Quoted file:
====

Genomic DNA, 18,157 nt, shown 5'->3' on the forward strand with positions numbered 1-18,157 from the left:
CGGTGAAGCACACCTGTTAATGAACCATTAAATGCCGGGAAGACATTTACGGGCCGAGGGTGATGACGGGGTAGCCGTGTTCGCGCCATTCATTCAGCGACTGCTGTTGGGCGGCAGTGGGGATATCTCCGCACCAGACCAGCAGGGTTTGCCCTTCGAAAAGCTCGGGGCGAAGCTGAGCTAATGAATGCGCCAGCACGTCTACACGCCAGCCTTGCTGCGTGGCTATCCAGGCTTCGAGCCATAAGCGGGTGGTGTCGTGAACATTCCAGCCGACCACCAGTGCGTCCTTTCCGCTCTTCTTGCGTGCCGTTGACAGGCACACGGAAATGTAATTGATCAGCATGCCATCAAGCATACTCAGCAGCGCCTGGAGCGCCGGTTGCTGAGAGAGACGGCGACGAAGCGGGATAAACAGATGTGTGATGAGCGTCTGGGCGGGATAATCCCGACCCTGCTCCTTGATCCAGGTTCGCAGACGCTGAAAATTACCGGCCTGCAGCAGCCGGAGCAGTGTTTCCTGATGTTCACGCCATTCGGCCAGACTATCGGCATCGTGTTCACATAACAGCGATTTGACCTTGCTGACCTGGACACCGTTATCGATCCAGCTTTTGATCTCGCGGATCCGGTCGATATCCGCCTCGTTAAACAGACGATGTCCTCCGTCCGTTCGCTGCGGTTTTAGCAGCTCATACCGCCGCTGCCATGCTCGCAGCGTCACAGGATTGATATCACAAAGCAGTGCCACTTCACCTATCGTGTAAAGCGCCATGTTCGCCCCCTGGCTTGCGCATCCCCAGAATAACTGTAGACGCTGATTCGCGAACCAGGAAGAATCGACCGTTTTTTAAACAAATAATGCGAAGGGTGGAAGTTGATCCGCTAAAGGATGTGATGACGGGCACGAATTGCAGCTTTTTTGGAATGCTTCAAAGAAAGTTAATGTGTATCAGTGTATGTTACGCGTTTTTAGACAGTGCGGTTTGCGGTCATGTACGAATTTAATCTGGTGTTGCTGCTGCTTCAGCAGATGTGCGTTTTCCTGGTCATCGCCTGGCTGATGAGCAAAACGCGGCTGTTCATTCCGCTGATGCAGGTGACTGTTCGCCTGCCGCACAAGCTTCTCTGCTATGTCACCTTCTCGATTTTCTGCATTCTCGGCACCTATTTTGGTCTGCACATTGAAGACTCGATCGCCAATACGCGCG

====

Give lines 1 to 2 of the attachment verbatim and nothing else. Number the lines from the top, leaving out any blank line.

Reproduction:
Genomic DNA, 18,157 nt, shown 5'->3' on the forward strand with positions numbered 1-18,157 from the left:
CGGTGAAGCACACCTGTTAATGAACCATTAAATGCCGGGAAGACATTTACGGGCCGAGGGTGATGACGGGGTAGCCGTGTTCGCGCCATTCATTCAGCGACTGCTGTTGGGCGGCAGTGGGGATATCTCCGCACCAGACCAGCAGGGTTTGCCCTTCGAAAAGCTCGGGGCGAAGCTGAGCTAATGAATGCGCCAGCACGTCTACACGCCAGCCTTGCTGCGTGGCTATCCAGGCTTCGAGCCATAAGCGGGTGGTGTCGTGAACATTCCAGCCGACCACCAGTGCGTCCTTTCCGCTCTTCTTGCGTGCCGTTGACAGGCACACGGAAATGTAATTGATCAGCATGCCATCAAGCATACTCAGCAGCGCCTGGAGCGCCGGTTGCTGAGAGAGACGGCGACGAAGCGGGATAAACAGATGTGTGATGAGCGTCTGGGCGGGATAATCCCGACCCTGCTCCTTGATCCAGGTTCGCAGACGCTGAAAATTACCGGCCTGCAGCAGCCGGAGCAGTGTTTCCTGATGTTCACGCCATTCGGCCAGACTATCGGCATCGTGTTCACATAACAGCGATTTGACCTTGCTGACCTGGACACCGTTATCGATCCAGCTTTTGATCTCGCGGATCCGGTCGATATCCGCCTCGTTAAACAGACGATGTCCTCCGTCCGTTCGCTGCGGTTTTAGCAGCTCATACCGCCGCTGCCATGCTCGCAGCGTCACAGGATTGATATCACAAAGCAGTGCCACTTCACCTATCGTGTAAAGCGCCATGTTCGCCCCCTGGCTTGCGCATCCCCAGAATAACTGTAGACGCTGATTCGCGAACCAGGAAGAATCGACCGTTTTTTAAACAAATAATGCGAAGGGTGGAAGTTGATCCGCTAAAGGATGTGATGACGGGCACGAATTGCAGCTTTTTTGGAATGCTTCAAAGAAAGTTAATGTGTATCAGTGTATGTTACGCGTTTTTAGACAGTGCGGTTTGCGGTCATGTACGAATTTAATCTGGTGTTGCTGCTGCTTCAGCAGATGTGCGTTTTCCTGGTCATCGCCTGGCTGATGAGCAAAACGCGGCTGTTCATTCCGCTGATGCAGGTGACTGTTCGCCTGCCGCACAAGCTTCTCTGCTATGTCACCTTCTCGATTTTCTGCATTCTCGGCACCTATTTTGGTCTGCACATTGAAGACTCGATCGCCAATACGCGCG